Now our hypothetical smug friend will say that a more powerful laser is all you need, as nothing will make an incoming shell/missile invulnerable. But just how powerful can you make a laser? It may well be that the laser will have to be strong enough to count as an offensive weapon before it can stop a shiny, spinning projectile. And as I mentioned earlier, we're a hell of a long way away from that.
The only reason that defensive lasers are even remotely feasible right now is that the targets they're aimed at are obligingly filled with either high explosives or rocket fuel.
I haven't done any math on this or anything (Just half way through my first cup of coffee, what do you expect?) but I imagine that a cap bank to supply 500kW for any meaningful amount of time would be pretty damned large (Capacitors have about an order of magnitude lower power density than batteries.) Plus the laser (And any decent generator) runs AC, so you'd have to convert to DC and back to store it in the capacitors, and at 500kW that piece of hardware wouldn't be small either.
One of the attractions to lasers is that they /don't/ just fall out of the sky, as with normal automated projectile weapons currently used for perimeter defense. A laser will scatter as it travels through the atmosphere and probably be rather harmless by the time it gets to much else, assuming that there are no unexpected aircraft flying over combat zones. Those gating guns spew some large damned rounds, which have to come down somewhere, and hospitals, churches, schools, and mime troupes all have to be somewhere. And people would probably get angry if depleted uranium rounds drop on 3 of those.
The Earth is flat and the center of the Universe, man will be unable to get enough air to breath above 25mph unless he carries it with him and the idea that anyone could actually *fly* to America from Europe is quite clearly preposterous...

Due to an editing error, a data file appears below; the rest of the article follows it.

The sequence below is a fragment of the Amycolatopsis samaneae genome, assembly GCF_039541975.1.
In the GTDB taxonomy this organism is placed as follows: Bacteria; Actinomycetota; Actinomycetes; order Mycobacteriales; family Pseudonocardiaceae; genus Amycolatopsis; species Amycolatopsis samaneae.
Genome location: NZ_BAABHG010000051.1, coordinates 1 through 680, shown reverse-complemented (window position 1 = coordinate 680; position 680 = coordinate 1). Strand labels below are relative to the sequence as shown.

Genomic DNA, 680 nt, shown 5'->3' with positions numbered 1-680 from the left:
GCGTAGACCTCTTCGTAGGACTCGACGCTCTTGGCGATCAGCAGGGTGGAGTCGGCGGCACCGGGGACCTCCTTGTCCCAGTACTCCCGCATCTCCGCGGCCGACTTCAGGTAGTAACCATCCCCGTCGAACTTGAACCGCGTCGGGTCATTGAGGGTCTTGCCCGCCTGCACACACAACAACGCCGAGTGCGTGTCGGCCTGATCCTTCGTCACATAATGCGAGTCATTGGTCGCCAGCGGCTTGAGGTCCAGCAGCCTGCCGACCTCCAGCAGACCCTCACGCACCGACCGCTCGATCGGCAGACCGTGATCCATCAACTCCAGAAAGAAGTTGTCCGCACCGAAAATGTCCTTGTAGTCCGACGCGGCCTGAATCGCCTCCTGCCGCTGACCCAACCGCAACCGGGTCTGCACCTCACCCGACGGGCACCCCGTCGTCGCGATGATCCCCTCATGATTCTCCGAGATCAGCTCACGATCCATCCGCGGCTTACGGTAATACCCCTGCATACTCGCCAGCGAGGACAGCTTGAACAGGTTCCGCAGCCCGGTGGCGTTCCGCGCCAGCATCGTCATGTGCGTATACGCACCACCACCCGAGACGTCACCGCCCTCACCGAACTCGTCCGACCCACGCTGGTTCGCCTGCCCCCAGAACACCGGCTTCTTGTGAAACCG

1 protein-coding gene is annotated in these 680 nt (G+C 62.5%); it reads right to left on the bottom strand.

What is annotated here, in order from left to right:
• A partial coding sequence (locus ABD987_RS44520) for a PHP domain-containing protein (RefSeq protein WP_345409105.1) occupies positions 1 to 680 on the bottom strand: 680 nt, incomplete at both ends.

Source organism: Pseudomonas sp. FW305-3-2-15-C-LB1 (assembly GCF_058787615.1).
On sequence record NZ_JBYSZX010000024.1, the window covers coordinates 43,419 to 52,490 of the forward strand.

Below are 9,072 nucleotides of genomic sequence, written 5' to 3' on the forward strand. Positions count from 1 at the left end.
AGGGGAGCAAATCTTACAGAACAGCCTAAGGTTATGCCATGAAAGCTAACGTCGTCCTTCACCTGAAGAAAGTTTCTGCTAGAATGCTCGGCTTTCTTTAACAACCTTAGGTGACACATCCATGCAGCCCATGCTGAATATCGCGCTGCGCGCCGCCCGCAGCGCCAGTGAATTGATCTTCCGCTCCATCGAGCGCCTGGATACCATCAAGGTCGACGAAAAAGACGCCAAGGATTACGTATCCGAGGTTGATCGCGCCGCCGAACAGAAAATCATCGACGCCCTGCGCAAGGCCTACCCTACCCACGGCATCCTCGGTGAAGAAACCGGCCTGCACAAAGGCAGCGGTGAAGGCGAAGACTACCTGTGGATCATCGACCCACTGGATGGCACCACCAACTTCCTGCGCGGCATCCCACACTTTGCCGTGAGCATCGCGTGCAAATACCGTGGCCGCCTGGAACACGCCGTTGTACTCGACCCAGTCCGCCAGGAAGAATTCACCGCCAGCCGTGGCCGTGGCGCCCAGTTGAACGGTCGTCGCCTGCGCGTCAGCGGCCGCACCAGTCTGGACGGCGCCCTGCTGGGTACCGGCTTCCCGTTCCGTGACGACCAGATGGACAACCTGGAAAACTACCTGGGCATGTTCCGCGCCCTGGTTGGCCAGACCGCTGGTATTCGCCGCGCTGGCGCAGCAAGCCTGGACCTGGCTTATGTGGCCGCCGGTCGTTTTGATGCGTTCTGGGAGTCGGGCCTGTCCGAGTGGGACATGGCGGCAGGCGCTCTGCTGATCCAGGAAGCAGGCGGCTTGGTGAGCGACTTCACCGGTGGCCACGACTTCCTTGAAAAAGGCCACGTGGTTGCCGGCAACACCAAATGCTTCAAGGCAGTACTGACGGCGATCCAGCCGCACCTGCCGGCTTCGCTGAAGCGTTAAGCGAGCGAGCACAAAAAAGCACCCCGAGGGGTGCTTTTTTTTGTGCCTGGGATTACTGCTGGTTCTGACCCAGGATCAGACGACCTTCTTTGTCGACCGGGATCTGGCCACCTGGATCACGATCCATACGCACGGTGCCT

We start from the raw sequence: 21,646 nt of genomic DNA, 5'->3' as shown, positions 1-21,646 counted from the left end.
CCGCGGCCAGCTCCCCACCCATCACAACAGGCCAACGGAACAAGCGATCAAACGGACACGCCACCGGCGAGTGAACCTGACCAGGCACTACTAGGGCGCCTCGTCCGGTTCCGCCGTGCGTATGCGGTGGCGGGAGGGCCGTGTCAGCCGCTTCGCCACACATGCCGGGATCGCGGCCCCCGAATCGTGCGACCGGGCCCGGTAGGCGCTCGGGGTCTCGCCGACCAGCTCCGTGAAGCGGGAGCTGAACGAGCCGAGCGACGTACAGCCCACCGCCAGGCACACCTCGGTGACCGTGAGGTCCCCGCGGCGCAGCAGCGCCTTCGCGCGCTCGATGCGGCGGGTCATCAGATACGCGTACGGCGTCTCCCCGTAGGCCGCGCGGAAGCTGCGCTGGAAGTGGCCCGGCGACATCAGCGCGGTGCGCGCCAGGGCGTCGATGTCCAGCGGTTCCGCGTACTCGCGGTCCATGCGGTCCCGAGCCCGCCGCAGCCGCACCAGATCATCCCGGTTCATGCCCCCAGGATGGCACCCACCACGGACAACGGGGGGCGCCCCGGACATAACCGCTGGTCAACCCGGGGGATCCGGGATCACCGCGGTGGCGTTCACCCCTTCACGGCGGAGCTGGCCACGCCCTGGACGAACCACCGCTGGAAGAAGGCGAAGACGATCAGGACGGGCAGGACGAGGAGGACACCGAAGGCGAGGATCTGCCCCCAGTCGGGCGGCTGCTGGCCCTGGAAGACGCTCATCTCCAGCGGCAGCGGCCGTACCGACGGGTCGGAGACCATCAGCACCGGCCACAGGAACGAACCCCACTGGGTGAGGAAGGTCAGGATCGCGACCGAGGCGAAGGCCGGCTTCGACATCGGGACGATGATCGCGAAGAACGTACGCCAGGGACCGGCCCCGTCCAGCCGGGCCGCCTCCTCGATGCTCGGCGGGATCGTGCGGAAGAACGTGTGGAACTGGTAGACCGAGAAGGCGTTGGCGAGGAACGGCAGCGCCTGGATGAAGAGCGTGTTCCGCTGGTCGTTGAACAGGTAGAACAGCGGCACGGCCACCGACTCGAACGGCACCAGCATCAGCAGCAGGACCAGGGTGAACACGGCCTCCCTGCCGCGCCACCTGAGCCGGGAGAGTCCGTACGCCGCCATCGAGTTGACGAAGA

Thus far, scientific "proof" that something is impossible does not exactly have a good record of success, does it really? Just because it has not been done YET does not mean it cannot be done at all.
Spot the difference between things like Newton's Laws of Motion or the Combined Gas Laws (all "proven" by repeated experimentation with consistent results) and the claims that there will NEVER be man-portable laser weaponry powerful enough to vaporize like in the movies and the ones in my first paragraph... (but at least young Al Einstein realised he didn't have all the facts, hence he called it his THEORY of Special Relativity)
You dumb asses will still be busy arguing over the reasons these things will not work when our Alien Overlords descend from their mighty starships and take over the planet.
Bags I "Quisling Traitor in charge of Northern Europe" come the Day of Visitation.
When ships were made of wood (and men of iron), cannon shot were often heated red hot before firing at the French ^H^H^H^H^H^H enemy, in the hope that they would ignite the target. BTW, this is the source of "hot shot".
If the laser heated but didn't destroy the incoming shell, the result might be similar.
- the powerplant of an abrams tank is a pretty compact unit and cranks out plenty of power,
- they no longer need room for ammunition,
- no longer need to carry the barrel around,
- can get rid of one guy in the tank,